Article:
May 21, 2018|Manufacturing Excellence, Technological Advancements and Materials

When you are building a printed circuit board (PCB), every detail matters. All the finishing touches, wire placements and design of the board come together to make a PCB that meets every required need. However, it is what you put on the surface of the board that is critical to the assembly of the PCB.

The surface finish is what prevents copper oxidation that can lower the quality of the board. When you cannot maintain high-quality levels of soldering, it affects the performance of the electrical on the board. Plus today’s standards of PCB are to be small and lightweight as possible all while meeting the highest performance standards. To achieve this, new technology is continuously evolving to meet this demand.

Although not entirely new, the process of Electroless Nickel Electroless Palladium Immersion Gold (ENEPIG) has made its way back into the spotlight when it comes to the finish of a PCB. This method was first introduced roughly ten years ago and has since begun to take back its popularity. Before, the price of palladium was too high for everyone to be able to afford the finish. However, since the recent drop in the price of palladium, ENEPIG is more affordable and considered the best option for wire bonding.

When the time comes to finish off your PCB, consider looking at the ENEPIG method. Let’s look at what this is, the advantages and disadvantages, as well as when this process is most suitable.

What is ENEPIG?

When talking about ENEPIG, you are referring to a process of metal plating on a PCB. You are joining one metal to a conductive surface to finish the piece off. Quite commonly metal plating is associated with jewelry, but it is an essential process for building PCBs. Often you would see gold and silver plating. But in recent years, ENEPIG plating is making a comeback.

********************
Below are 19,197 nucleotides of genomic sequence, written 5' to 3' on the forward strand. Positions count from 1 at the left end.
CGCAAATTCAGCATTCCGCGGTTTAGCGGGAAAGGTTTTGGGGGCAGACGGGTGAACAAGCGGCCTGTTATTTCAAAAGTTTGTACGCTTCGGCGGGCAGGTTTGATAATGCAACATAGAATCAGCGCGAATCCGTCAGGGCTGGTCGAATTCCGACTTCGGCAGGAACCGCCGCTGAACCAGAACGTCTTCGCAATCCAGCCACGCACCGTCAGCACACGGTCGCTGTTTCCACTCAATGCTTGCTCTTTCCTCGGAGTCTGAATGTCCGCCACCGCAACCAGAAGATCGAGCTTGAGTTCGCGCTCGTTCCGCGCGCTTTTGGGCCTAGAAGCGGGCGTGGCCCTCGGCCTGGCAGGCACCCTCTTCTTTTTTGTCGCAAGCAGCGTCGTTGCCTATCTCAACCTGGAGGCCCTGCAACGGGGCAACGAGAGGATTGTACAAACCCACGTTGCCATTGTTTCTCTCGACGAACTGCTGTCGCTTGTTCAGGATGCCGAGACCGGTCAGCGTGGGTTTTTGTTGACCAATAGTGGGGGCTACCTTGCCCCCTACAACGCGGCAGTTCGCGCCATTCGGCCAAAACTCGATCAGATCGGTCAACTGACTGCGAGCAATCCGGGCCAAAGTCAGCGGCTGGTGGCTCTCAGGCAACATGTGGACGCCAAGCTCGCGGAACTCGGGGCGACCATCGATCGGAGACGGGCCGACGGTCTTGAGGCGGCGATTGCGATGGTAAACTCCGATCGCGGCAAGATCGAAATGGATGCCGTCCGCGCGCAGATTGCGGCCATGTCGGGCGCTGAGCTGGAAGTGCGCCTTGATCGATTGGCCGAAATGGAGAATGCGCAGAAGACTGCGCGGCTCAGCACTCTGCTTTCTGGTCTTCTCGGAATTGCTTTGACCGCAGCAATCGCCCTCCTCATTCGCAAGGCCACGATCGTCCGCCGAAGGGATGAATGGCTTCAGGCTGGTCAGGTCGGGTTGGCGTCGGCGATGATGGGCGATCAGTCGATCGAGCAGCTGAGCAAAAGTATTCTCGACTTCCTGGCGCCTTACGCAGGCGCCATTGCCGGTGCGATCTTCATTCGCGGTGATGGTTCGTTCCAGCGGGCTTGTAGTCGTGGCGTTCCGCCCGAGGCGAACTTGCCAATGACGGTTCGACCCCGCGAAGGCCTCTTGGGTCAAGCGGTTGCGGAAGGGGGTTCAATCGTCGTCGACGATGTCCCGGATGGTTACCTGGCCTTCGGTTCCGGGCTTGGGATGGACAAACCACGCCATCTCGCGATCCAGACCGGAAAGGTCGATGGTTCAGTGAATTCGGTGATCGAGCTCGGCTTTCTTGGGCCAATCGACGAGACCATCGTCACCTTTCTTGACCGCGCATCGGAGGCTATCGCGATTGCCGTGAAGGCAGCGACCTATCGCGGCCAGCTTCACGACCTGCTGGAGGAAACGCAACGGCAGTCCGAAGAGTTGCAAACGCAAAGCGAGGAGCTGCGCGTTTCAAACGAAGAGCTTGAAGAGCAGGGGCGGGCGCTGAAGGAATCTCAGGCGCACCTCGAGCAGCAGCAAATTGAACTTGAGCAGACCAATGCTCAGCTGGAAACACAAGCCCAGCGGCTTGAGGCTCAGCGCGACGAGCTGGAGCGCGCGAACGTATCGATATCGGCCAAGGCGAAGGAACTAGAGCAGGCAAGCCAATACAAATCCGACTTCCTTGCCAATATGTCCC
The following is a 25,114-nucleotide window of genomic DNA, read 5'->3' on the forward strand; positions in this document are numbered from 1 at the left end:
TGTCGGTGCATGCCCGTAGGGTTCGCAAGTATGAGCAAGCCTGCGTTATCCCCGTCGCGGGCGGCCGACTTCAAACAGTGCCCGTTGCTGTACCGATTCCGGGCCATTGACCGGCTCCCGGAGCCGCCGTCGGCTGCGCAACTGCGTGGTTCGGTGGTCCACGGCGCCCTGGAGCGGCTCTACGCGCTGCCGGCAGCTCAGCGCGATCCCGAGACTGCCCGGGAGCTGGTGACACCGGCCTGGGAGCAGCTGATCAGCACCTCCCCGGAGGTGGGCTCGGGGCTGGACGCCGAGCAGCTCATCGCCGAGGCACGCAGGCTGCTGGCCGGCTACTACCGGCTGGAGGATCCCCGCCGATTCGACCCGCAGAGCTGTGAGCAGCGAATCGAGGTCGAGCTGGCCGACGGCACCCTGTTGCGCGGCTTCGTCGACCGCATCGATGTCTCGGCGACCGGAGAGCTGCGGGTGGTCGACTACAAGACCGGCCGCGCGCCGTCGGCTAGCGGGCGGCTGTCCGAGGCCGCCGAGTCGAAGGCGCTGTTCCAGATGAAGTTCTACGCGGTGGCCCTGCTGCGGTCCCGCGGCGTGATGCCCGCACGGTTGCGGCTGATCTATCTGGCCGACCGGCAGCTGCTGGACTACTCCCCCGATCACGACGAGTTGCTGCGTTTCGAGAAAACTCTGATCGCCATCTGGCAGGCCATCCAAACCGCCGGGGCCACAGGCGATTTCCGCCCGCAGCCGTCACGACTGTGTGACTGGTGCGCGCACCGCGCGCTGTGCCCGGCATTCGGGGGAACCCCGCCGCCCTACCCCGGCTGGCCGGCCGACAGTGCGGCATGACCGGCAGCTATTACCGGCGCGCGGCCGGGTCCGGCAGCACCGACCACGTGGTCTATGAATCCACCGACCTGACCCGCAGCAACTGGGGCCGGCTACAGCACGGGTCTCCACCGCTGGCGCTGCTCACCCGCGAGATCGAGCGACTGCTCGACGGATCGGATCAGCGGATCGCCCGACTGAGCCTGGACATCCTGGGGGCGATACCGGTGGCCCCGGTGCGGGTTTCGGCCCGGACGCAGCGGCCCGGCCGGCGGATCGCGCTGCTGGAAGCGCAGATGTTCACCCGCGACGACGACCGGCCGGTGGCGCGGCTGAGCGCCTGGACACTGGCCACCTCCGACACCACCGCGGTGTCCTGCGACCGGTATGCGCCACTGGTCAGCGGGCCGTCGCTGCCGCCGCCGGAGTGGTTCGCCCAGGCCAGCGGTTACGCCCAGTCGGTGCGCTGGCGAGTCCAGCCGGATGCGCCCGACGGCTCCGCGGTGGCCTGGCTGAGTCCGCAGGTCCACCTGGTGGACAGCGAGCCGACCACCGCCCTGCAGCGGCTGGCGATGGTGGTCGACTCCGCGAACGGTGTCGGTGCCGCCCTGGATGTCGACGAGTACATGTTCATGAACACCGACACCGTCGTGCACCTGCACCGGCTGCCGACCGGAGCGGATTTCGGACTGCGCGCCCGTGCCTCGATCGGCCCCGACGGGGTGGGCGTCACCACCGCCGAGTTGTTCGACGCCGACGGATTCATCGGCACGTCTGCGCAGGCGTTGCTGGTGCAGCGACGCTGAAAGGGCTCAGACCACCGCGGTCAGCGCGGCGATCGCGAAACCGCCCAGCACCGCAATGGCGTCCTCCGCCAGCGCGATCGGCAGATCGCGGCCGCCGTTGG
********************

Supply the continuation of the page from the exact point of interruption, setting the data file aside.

ENEPIG is known as the universal surface finish among PCB assembly. That is because an ENEPIG finish works almost any PCB finish. Instead of using a typical gold plating process, with ENEPIG plating you use palladium (similar look to platinum).

The process of ENEPIG involves four metal layers: copper, nickel, palladium and gold. First, you activate the copper layer by using a displacement reaction to cause the layer to act as a catalyst. You then add the nickel layer to the catalytic copper which protects the copper from negatively interacting with other metals.

Next is the layer of palladium for an additional layer of protection. It helps protect the nickel layer from corroding and affecting the gold layer. By using an electroless reaction, there is a chemical oxidation-reduction that occurs which forms a thin layer of the nickel and palladium. You then have the immersion gold layer which offers superior protection and preserves the palladium. The PCB is completely immersed in covering the whole board.